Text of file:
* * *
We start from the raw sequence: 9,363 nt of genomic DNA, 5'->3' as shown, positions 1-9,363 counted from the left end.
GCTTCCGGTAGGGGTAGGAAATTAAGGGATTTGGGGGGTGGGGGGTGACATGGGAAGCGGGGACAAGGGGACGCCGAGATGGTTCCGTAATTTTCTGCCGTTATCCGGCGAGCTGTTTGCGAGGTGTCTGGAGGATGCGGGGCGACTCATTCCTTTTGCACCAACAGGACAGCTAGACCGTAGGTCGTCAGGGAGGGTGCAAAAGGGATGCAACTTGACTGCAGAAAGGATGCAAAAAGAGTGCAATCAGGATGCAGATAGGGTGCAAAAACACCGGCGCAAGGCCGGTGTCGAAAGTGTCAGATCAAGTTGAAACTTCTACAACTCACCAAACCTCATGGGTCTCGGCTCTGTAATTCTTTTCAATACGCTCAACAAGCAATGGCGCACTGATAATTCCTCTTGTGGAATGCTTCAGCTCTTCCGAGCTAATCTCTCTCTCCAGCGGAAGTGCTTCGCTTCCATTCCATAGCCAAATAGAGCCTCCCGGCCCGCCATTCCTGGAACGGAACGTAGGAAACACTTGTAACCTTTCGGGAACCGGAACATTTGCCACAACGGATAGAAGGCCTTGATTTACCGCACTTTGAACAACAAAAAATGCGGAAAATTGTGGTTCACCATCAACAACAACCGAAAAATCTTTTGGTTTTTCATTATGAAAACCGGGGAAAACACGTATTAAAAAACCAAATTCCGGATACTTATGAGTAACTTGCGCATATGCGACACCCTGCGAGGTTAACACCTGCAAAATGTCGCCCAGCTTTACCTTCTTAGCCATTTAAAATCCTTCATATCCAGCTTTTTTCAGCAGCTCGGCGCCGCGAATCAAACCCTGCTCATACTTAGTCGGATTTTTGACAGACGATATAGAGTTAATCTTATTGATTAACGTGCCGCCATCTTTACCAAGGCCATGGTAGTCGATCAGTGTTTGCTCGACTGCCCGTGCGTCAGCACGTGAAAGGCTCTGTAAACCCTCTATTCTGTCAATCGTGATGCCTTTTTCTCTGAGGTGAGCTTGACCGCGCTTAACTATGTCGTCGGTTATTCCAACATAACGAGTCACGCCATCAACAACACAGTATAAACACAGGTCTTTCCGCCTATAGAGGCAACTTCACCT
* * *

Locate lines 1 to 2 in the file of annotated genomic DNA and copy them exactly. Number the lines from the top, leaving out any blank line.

We start from the raw sequence: 9,363 nt of genomic DNA, 5'->3' as shown, positions 1-9,363 counted from the left end.
GCTTCCGGTAGGGGTAGGAAATTAAGGGATTTGGGGGGTGGGGGGTGACATGGGAAGCGGGGACAAGGGGACGCCGAGATGGTTCCGTAATTTTCTGCCGTTATCCGGCGAGCTGTTTGCGAGGTGTCTGGAGGATGCGGGGCGACTCATTCCTTTTGCACCAACAGGACAGCTAGACCGTAGGTCGTCAGGGAGGGTGCAAAAGGGATGCAACTTGACTGCAGAAAGGATGCAAAAAGAGTGCAATCAGGATGCAGATAGGGTGCAAAAACACCGGCGCAAGGCCGGTGTCGAAAGTGTCAGATCAAGTTGAAACTTCTACAACTCACCAAACCTCATGGGTCTCGGCTCTGTAATTCTTTTCAATACGCTCAACAAGCAATGGCGCACTGATAATTCCTCTTGTGGAATGCTTCAGCTCTTCCGAGCTAATCTCTCTCTCCAGCGGAAGTGCTTCGCTTCCATTCCATAGCCAAATAGAGCCTCCCGGCCCGCCATTCCTGGAACGGAACGTAGGAAACACTTGTAACCTTTCGGGAACCGGAACATTTGCCACAACGGATAGAAGGCCTTGATTTACCGCACTTTGAACAACAAAAAATGCGGAAAATTGTGGTTCACCATCAACAACAACCGAAAAATCTTTTGGTTTTTCATTATGAAAACCGGGGAAAACACGTATTAAAAAACCAAATTCCGGATACTTATGAGTAACTTGCGCATATGCGACACCCTGCGAGGTTAACACCTGCAAAATGTCGCCCAGCTTTACCTTCTTAGCCATTTAAAATCCTTCATATCCAGCTTTTTTCAGCAGCTCGGCGCCGCGAATCAAACCCTGCTCATACTTAGTCGGATTTTTGACAGACGATATAGAGTTAATCTTATTGATTAACGTGCCGCCATCTTTACCAAGGCCATGGTAGTCGATCAGTGTTTGCTCGACTGCCCGTGCGTCAGCACGTGAAAGGCTCTGTAAACCCTCTATTCTGTCAATCGTGATGCCTTTTTCTCTGAGGTGAGCTTGACCGCGCTTAACTATGTCGTCGGTTATTCCAACATAACGAGTCACGCCATCAACAACACAGTATAAACACAGGTCTTTCCGCCTATAGAGGCAACTTCACCT